• Sofie

Hip hip hooray

I remember asking my surgeon the following questions: ‘Aside death, what is the worst outcome of this surgery?’ ‘in terms of improvement compared to the current situation’what do you think a realistic outcome one year post-surgery?’

He responded with a question for me. ‘What would you like to do after surgery? What are your goals?’

I told him I would be really happy if I could walk to my supermarket again and was able to swim again. The supermarket is about 900m from my home.

‘Anything else?’ he asked. ‘Yes. If I can walk again I want to go to London, because I have never been to London.’

My surgeon wrote down the goals and said that if the surgery was succesful my goals would be within reach. Then he went on to answer the second question. From a medical perspective, the worst outcome is an infection, which destroys the bonetissue and leaves the patient without a hip joint. I heard myself asking ‘and then what?’. He explained that in that case I probably would not be able to walk again, at least until the infection is gone, and maybe never. ‘And how are these patients doing in terms of quality of life?’ His answer brought the reassurance I think I was seeking. ‘They don’t experience physical pain anymore and two years after the failed surgery they generally feel that life in a wheelchair is a life worth living.’ And I knew I could eventually accept that outcome too, although of course that was not the desired outcome. I was already used to a wheelchair at that time and know quite some people who live happy lifes on wheels.

On 19 December 2016 I woke up to a new life as that day my biological right hip was replaced with a titanium hip.

So today my right hip celebrates its first birthday. Ehm… yes and no. Of course that hip is no entity of its own like Thing from The Addams Family. On the other hand, it feels good to just stand still for while and look back to one year ago and especially at the goals I set pre-surgery. My life today (and in the past year) is beyond expectations. Within six weeks after surgery I was able to walk without crutches. And within about 5 months I was able to walk to the supermarket. Up to 7 months after surgery I have been very busy recovering, exploring and discovering everyday life with my new leg. I started a new job, went on holiday to Italy and London. I went out dancing, and started working with a wonderful personal trainer.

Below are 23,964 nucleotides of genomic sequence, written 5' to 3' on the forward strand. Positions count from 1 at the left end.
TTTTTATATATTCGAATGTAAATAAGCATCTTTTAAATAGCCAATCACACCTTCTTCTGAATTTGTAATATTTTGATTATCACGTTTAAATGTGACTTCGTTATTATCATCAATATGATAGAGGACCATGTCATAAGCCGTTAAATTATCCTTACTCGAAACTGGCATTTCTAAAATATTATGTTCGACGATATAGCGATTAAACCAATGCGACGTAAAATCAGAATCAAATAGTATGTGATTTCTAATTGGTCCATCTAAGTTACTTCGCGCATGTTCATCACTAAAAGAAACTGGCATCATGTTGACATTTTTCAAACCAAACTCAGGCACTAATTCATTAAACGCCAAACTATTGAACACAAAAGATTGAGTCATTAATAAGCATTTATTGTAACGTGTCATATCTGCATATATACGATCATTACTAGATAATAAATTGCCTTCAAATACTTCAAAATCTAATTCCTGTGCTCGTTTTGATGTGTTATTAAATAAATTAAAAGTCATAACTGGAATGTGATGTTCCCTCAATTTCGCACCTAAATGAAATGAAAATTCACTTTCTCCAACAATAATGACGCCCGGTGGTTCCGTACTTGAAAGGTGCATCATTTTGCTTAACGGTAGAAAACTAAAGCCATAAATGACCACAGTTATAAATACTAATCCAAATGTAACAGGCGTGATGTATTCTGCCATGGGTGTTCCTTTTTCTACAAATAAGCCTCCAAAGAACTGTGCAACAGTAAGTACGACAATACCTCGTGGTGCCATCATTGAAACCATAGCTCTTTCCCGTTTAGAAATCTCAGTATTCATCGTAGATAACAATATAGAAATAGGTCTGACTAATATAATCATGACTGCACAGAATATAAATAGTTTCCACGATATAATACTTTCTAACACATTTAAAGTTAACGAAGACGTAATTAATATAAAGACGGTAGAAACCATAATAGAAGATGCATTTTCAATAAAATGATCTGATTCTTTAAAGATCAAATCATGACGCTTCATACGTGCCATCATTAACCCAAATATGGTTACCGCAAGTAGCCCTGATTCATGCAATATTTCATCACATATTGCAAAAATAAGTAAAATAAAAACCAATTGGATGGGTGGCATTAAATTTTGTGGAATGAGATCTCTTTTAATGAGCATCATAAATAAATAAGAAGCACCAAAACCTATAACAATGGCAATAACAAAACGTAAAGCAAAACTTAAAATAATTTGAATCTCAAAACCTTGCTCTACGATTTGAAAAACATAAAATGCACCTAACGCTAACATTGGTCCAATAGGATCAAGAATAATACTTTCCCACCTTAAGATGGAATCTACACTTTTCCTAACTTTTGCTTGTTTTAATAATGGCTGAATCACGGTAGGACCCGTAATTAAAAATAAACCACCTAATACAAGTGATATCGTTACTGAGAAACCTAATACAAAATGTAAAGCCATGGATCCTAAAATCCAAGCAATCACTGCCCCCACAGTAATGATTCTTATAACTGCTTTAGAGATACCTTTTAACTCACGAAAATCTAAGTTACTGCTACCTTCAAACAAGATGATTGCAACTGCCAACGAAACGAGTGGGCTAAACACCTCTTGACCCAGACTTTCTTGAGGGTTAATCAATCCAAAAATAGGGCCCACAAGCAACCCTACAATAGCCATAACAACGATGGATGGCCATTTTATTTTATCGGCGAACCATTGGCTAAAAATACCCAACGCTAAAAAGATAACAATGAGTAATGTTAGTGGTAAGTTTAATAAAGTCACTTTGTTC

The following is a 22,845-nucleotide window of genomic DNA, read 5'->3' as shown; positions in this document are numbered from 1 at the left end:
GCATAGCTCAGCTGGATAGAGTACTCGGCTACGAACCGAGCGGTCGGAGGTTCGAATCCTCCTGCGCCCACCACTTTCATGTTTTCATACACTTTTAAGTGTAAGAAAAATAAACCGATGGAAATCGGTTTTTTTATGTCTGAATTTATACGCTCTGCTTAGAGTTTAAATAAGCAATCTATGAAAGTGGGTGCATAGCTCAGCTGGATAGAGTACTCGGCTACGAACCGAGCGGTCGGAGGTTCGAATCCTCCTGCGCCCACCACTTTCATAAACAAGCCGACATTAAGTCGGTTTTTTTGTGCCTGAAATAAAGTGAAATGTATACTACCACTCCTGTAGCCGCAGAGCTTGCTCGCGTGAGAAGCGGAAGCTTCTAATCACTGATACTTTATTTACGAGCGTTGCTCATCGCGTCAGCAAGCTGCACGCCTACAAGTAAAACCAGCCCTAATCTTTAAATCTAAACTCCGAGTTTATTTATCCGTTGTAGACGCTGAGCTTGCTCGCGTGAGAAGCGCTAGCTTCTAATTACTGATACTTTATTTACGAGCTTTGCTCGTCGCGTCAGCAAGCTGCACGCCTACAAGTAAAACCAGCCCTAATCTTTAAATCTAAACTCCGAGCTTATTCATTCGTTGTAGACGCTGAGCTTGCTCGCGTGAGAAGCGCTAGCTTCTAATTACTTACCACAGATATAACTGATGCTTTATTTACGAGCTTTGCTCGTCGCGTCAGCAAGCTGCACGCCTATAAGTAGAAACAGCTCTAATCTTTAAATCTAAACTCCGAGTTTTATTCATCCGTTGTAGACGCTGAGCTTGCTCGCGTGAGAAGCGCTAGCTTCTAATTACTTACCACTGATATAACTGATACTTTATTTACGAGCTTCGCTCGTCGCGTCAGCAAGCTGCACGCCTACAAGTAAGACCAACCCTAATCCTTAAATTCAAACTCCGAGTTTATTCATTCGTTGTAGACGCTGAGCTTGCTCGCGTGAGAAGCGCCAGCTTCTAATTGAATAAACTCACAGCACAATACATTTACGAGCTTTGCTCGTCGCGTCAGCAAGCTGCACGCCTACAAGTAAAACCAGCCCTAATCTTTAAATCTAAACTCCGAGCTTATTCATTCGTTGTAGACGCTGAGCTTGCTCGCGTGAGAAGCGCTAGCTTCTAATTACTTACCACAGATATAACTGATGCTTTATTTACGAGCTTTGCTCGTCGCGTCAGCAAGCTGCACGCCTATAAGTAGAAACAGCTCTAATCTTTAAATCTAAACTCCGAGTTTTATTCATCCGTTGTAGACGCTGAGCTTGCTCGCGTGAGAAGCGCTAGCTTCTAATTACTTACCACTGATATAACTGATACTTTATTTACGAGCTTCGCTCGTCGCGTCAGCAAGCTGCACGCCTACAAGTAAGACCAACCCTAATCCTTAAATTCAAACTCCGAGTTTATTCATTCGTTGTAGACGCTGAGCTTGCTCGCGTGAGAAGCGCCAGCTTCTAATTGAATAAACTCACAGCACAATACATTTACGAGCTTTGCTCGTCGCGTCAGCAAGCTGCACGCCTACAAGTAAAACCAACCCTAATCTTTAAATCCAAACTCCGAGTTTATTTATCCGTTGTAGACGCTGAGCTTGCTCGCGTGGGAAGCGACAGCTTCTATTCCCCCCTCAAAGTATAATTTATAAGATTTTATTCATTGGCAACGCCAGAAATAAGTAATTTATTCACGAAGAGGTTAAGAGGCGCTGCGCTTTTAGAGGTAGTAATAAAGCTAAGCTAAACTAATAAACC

For me, the time pre-surgery and 7 months post surgery can be best described as a crash course at the school of life along with experienced transformational stress and pain. And growth.

I learned that pain is the right hand of growth and transformation. Growth and change are often painful. But avoiding this type of pain leads to another kind: that of being stuck. I learned pain can be empowering... Only recently I discovered that physical pain can also be good. Through fitness and icebaths. Sore muscles grow stronger (ask an athlete). And just sitting in ice was a wonderful experience to go through the pain of the cold. And it is absolutely worth it (vlog will follow!).

Here I found the following study to provide a good description of the meaning of reflections related to hip (and knee) replacement surgery, which I think, sounds familiar for everyone who as ever underwent an operation. I fully agree that having a total hip replacement is an extensive life event and am happy the, on all levels, very intense experience has enriched me with beautiful life lessons and this unshakeble presence of something I would call inner peace. The recovery process demanded me to focus on myself, but after that I felt the need to reach out. The past few months I’ve spent (re)connecting with friends, family and other loved ones and I feel more connected than ever before.

I am grateful for all the support I received during the surgery and recovery. Everyday I find myself truly madly deeply in love with life. I even detect crazy instant infatuation when I see new possibilities. (imagine a minion seeing a... banana). Last but not least, I am grateful for all the loving people in my life. Thank you for being there and showing up.

So am I celebrating today? Yes. I am celebrating life. Are you with me?

Love, Sofie

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